I am the webmaster of an English website. I want to publish articles in other languages on this English website. Will Google recognize the duplicate articles? How will this affect my website?
Google doesn’t see translated content as duplication. The reason for this is that when you translate text from one language to another, enough changes are made that you essentially have new content on your hands.
Sounds simple, right? Well, it is – as long as you get professional translation. If you use software to translate your content, you won’t get the necessary changes to grammar structure and wording to create “new” content. Instead, each word is basically swapped for the closest dictionary alternative and that will be seen as duplicate content by Google.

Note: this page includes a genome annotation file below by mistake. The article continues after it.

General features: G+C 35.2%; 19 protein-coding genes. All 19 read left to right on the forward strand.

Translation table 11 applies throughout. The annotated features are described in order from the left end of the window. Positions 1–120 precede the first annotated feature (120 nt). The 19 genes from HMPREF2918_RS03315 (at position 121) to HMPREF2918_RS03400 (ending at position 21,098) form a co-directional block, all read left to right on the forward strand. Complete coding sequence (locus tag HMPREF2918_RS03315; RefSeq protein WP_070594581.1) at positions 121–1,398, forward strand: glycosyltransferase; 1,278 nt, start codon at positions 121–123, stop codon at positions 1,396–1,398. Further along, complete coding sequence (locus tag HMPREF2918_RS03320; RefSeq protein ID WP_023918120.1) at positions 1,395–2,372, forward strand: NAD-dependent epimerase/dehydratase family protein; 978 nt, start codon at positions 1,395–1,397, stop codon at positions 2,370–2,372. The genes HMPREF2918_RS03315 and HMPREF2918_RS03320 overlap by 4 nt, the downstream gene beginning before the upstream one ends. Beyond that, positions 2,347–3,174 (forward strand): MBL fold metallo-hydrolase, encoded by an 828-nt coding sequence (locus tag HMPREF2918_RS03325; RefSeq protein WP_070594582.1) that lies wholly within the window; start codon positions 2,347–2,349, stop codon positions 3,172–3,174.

You’ll also see on the Google Search Console site that “text translated by an automated tool without human review or curation before publishing” is enough grounds for a search penalty. This also applies to WordPress plugins and other free translation tools you may find online.
Google does not want you to use Google Translate
Google invests a lot of money into its own translation tool, but the search provider does not want you to use it for translating pages. Don’t expect any favours from its search team for using Google Translate, because you’ll be disappointed.
The reason is simple: large chunks of machine translated text that haven’t been reviewed by a professional will make little or no sense to anyone. Google doesn’t want that kind of experience littering its results pages – so forget Google Translate and any other automated software.
Get a professional translator to handle your multilingual content and you’ll be safe from Google penalties. More importantly, you’ll be engaging with your overseas markets in the way you need to.